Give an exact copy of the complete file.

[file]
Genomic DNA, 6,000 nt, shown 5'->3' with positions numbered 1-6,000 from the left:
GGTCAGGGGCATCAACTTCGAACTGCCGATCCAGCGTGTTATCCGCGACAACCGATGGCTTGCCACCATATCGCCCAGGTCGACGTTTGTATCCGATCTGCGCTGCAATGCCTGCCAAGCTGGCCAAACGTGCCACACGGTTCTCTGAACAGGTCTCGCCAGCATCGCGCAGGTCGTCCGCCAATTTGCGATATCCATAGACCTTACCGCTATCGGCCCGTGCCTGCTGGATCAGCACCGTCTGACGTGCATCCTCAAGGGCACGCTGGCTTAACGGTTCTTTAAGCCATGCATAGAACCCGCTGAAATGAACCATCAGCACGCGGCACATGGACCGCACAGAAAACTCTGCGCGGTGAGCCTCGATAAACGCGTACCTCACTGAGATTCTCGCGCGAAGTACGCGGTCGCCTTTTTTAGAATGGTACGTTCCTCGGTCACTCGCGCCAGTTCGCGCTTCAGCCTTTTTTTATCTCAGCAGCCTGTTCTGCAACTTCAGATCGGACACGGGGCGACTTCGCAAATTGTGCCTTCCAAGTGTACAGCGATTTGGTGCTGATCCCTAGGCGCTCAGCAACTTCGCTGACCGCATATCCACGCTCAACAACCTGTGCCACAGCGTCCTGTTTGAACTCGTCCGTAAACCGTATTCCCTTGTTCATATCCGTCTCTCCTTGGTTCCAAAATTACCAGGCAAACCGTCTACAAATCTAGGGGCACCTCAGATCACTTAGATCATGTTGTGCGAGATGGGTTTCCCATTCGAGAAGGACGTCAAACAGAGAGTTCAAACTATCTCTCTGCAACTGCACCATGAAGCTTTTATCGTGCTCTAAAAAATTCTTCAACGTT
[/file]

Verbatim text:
Genomic DNA, 6,000 nt, shown 5'->3' with positions numbered 1-6,000 from the left:
GGTCAGGGGCATCAACTTCGAACTGCCGATCCAGCGTGTTATCCGCGACAACCGATGGCTTGCCACCATATCGCCCAGGTCGACGTTTGTATCCGATCTGCGCTGCAATGCCTGCCAAGCTGGCCAAACGTGCCACACGGTTCTCTGAACAGGTCTCGCCAGCATCGCGCAGGTCGTCCGCCAATTTGCGATATCCATAGACCTTACCGCTATCGGCCCGTGCCTGCTGGATCAGCACCGTCTGACGTGCATCCTCAAGGGCACGCTGGCTTAACGGTTCTTTAAGCCATGCATAGAACCCGCTGAAATGAACCATCAGCACGCGGCACATGGACCGCACAGAAAACTCTGCGCGGTGAGCCTCGATAAACGCGTACCTCACTGAGATTCTCGCGCGAAGTACGCGGTCGCCTTTTTTAGAATGGTACGTTCCTCGGTCACTCGCGCCAGTTCGCGCTTCAGCCTTTTTTTATCTCAGCAGCCTGTTCTGCAACTTCAGATCGGACACGGGGCGACTTCGCAAATTGTGCCTTCCAAGTGTACAGCGATTTGGTGCTGATCCCTAGGCGCTCAGCAACTTCGCTGACCGCATATCCACGCTCAACAACCTGTGCCACAGCGTCCTGTTTGAACTCGTCCGTAAACCGTATTCCCTTGTTCATATCCGTCTCTCCTTGGTTCCAAAATTACCAGGCAAACCGTCTACAAATCTAGGGGCACCTCAGATCACTTAGATCATGTTGTGCGAGATGGGTTTCCCATTCGAGAAGGACGTCAAACAGAGAGTTCAAACTATCTCTCTGCAACTGCACCATGAAGCTTTTATCGTGCTCTAAAAAATTCTTCAACGTT